I held my hands over my ears. My heart broke with each shot or each imagined gurgle. I sat inconsolable, waiting to hear Em’s soft steps as she returned from the barn or the river.
The worm measured a foot long, thick as a man’s thumb, wiggling as Miss Cookie trotted away with it, hanging limp, evenly from both corners of her mouth, like a sad moustache, and the gloom of this moustache, contrasted with her happy, hurried gait. Little did my little tortoiseshell know that without the worms she loved to hunt, the natural world would grind to a halt. Dig, tunnel, burrow. In the end, My Dear, the worms shall have us all, though we are vertebrate and they are not. How shall our backbone triumph over the slippery worm? How shall our backbone help us prevail? The worms will crawl in; they’ll crawl out — they’ll find the passage through our snout, not to mention then the passage through the knobs of our spine and through our heart.
Death can be a borderland, my Cookie Cat: All night I held vigil next to the clothes-basket where you slept, your tiny liver failing, but in the morning, needing to stretch my legs, needing to move, I walked to the garage to fetch the shovel with which to dig a hole in the garden.
My father did not live without respecting the last rites before burial. But one morning he forgot them. My father, having been an orphan and a soldier, knew how to bury the dead. But we were late for work. A darling black kitten simply appeared one day and lightened the mood in a house heavy with complicated emotions. We basked in the grace of the little fellow’s brief presence, one might even rhyme and say his effervescence.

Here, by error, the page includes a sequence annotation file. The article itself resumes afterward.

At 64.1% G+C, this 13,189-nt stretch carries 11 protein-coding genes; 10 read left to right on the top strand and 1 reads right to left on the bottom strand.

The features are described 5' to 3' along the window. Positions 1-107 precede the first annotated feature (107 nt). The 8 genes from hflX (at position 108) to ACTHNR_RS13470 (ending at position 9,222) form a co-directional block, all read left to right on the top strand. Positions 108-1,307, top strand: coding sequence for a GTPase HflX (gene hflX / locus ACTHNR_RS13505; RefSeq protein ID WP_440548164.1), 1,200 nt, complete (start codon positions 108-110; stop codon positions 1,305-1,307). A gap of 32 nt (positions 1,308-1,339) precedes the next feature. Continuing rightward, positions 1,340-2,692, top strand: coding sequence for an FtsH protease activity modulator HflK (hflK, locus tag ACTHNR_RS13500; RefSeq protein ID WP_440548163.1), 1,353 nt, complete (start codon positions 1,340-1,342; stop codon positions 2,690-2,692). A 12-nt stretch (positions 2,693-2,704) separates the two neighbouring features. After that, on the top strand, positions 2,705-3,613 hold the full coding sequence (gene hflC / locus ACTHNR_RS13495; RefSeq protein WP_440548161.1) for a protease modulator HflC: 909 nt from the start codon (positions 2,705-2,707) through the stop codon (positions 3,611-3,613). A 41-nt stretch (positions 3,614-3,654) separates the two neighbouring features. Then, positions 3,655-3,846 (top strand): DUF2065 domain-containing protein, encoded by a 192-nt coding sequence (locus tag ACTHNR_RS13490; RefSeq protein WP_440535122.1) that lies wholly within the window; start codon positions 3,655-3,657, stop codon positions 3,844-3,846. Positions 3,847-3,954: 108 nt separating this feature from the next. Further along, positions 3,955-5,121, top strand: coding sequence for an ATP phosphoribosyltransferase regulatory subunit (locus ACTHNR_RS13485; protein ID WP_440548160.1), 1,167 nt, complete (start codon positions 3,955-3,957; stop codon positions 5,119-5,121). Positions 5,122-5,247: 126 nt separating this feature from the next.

My father did not run over the kitten. My father did not live without care and consideration. He opened the garage door and slowly backed out the truck. The sparkle of the revolving wheel attracted the kitten’s eye, and he jumped to catch the movement and the sunlight reflecting from the rim. The wheel threw him back but did not crush him. Only his breath was gone. I did not think death, but my father knew immediately. Even now my father’s instinctive reaction haunts me. He stiffly picked the dead animal up by the scruff of the neck and rushed it up front to the garbage can. We then got in the truck and drove to work without speaking. My father lived a life of restraint. He never told the traumas that defined him. Unlike my mother, he did not pull his hair and wail:
Oh Lord, I feel like a feather in the air,
I feel like I never prayed a prayer.